How To Make a ZinePosted: August 25, 2012
By Alanna Why
Ever walk into a record store and find a bizarre pamphlet with collages, crazy anecdotes or insane comics? Congratulations! You found a zine (pronounced “zeen”). Zines are usually photocopied mini-magazines or booklets made by whoever wants to make one. They tend to be either autobiographical in nature or devoted to some sort of passionate fandom.
Anyone with a pen, photocopier access and a little imagination can make a zine, including you. LET’S GET STARTED!
PART #1: Content
Now that you’ve decided to make a zine you need to decide what to write about. Is there a particular local band you admire? Call them up and interview them! Do you absolutely love the movie Ghost World? Write about it! Do you like to draw? Do some doodles and make a comic! With zines, the only limits are the ones you put on yourself. Write about absolutely anything and everything you want to. It doesn’t matter if it’s a little bit out there, in fact it’s probably better. Go ahead and express yourself.
PART #2: Format
You’ve got content; now you need to put it all together. Formatting is critical for zines and there are a lot of different ways to do them. You can make a mini-zine, a quarter-size zine or even a zine without staples (see video below). Whatever size you choose to go with, make sure you leave wide-enough margins around each page. This makes sure that none of your content gets cut off by the photocopier (I had to learn this the hard way when I first started to make zines). You also need to decide some other crucial details. Do you want to type your text out on a computer or do you have an old working typewriter up in your attic that you could use? Another way of doing text is to hand write it. This adds a nice personal touch to your work. Whichever way you decide to write out your text make sure it’s legible! There’s no point in spending a lot of time writing great content if no one can read it. Also note what photocopies well and what doesn’t. Pencil marks and highlighters do not photocopy well, but india ink, markers and fine-tip pens all do. Experiment with different mediums (pastels, crayons, etc.) to find out what works and what you like visually.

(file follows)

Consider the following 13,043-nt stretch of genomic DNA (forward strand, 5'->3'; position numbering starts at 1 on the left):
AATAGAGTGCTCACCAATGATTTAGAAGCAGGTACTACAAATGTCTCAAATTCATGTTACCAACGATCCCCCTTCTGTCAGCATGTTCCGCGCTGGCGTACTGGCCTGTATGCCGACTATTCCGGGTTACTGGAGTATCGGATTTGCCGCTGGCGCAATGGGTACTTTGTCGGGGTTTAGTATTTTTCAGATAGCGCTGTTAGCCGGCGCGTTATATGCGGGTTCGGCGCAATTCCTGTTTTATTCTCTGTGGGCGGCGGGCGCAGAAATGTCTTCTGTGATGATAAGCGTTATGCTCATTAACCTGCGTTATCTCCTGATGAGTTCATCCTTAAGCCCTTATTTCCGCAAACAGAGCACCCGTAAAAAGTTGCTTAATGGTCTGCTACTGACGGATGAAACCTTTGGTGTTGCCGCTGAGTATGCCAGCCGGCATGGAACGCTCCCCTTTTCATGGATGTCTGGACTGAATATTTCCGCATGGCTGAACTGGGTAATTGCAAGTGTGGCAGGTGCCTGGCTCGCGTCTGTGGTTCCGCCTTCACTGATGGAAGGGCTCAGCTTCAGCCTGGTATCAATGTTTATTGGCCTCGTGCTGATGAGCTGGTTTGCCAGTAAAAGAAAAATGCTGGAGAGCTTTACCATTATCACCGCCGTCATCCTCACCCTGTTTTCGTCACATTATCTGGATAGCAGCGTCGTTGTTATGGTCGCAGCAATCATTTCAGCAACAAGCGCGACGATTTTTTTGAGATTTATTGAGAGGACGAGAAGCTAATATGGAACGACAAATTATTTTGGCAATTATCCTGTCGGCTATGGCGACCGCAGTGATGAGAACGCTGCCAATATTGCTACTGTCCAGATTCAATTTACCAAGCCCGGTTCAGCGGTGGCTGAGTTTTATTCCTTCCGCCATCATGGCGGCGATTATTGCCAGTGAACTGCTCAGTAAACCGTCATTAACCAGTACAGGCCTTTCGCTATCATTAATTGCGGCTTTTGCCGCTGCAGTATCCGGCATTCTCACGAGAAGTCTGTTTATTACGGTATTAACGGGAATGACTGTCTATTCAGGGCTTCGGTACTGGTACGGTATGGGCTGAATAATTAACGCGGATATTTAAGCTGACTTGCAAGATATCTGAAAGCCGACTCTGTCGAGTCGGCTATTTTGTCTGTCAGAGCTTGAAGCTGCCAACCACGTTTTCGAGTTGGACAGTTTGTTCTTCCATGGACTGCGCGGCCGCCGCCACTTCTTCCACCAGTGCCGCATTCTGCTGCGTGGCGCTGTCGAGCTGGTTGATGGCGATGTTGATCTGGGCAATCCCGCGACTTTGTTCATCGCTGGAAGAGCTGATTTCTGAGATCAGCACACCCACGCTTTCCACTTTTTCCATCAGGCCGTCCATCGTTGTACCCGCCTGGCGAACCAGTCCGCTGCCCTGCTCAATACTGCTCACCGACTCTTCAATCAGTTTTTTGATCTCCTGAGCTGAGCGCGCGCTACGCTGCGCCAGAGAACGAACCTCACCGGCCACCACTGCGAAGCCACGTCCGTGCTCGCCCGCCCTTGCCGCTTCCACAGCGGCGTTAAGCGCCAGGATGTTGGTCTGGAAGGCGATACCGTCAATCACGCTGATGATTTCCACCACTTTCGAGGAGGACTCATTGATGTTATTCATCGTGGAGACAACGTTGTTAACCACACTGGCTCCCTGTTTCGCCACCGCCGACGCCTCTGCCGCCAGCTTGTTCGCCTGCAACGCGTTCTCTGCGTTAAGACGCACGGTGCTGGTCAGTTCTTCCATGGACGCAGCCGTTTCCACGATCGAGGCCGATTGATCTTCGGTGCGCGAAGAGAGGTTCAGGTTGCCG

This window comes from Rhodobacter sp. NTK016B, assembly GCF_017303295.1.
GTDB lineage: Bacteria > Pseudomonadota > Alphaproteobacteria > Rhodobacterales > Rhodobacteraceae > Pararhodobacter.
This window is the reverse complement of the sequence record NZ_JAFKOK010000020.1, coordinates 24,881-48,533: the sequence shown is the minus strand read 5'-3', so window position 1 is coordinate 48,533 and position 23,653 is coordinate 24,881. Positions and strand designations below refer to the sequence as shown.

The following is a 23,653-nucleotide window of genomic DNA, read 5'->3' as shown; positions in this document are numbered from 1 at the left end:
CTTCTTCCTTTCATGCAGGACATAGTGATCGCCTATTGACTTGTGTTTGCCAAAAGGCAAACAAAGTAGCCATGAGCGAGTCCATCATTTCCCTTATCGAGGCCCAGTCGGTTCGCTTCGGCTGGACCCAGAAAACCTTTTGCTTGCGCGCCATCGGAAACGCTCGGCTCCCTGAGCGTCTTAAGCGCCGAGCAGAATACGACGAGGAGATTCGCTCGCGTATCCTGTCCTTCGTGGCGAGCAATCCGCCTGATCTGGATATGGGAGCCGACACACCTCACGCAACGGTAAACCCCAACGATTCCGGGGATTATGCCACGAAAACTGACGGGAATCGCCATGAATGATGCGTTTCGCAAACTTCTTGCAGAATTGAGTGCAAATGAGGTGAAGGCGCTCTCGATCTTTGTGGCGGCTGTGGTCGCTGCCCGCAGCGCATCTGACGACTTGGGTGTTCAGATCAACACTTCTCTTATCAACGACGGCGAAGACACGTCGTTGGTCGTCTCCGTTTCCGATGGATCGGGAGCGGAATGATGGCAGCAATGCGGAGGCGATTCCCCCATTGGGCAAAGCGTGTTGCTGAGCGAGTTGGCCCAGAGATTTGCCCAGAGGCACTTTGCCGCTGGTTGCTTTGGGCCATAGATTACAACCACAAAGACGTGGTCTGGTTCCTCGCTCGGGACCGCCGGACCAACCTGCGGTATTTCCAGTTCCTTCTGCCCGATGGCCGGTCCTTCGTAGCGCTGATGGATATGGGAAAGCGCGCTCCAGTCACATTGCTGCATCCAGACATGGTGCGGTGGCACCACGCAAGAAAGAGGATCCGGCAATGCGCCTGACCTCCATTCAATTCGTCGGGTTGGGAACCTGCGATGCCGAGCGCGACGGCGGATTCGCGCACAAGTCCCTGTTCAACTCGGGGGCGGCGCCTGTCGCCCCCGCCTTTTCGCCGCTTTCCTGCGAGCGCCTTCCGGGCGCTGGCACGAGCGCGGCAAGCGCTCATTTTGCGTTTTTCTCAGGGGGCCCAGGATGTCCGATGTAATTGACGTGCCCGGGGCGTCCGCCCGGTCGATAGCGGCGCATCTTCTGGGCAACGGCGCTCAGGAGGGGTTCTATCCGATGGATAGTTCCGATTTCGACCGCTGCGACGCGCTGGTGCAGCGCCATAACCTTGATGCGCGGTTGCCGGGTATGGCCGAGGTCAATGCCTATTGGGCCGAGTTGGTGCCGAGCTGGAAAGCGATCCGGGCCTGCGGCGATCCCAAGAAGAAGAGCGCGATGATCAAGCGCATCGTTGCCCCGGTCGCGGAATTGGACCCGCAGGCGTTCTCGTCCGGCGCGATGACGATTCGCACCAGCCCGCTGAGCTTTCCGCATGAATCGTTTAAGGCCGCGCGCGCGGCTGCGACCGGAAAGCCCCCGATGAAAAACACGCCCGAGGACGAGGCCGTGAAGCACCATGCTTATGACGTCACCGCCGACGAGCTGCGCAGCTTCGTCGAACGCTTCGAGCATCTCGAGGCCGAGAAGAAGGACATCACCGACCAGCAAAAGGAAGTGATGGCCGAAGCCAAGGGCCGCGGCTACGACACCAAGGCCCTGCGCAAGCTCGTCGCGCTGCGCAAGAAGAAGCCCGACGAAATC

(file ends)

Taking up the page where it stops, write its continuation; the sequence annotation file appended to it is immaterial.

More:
PART #3: Making Copies
This is definitely the trickiest part of making zines. Ask around and see if you know anyone that would be able to make some photocopies for you. If not, you’ll have to pay for copies. Find a cheap copy shop, make a couple copies of your zine and go from there. Be nice to the staff. If you’re having problems with the copier (this WILL happen) or are unsure about anything, ask them to help you out. Don’t be embarrassed if you don’t know how to make double-sided copies. It’s always better to ask for help than to fumble around on the photocopier wasting your time and your money. If you’re making a zine that needs to be stapled you’re probably going to need a long-arm stapler (the regular sized ones will be too little). Most copy shops have one and they will most likely let you use it if you ask nicely.
PART #4: Distribution
Yay! You’ve made your own zine! Bask in your creativity and then give them to all of your friends. You can also sell your zine at either a local craft/zine fair or punk flea market. A general rule for pricing goes like this: the amount it takes to photocopy it, either doubled or rounded to the nearest fifty cents. As well, a nice thing to do is to simply leave your zine in public places for people to find. Leave copies at the library, the dentist’s waiting room, a vintage store, a record shop or on the bus. Someone’s day will definitely be better when they read about how much you love Buffy The Vampire Slayer and what your top ten albums of the century are. Now go get started on issue #2!
Stolen Sharpie Revolution by Alex Wrekk – This is a great intro to making zines, filled with tons of handy tips for novices and zine pros alike. (http://www.stolensharpierevolution.org/)
Global Mail’s “How To Make A Zine”- An extremely comprehensive (and free) guide to making zines. (http://www.zinebook.com/resource/zinetips.html)
Whatcha Mean, What’s A Zine? by Esther Watson – A solid book filled with handy resources and advice from long-time zinesters. (http://www.amazon.com/Whatcha-Mean-Whats-Esther-Watson/dp/0618563156)
Alanna is 17 years old and lives in Ottawa, Canada. She makes the zines “Puker Nation”, “Backwaves” and “Scoopin’ Times”.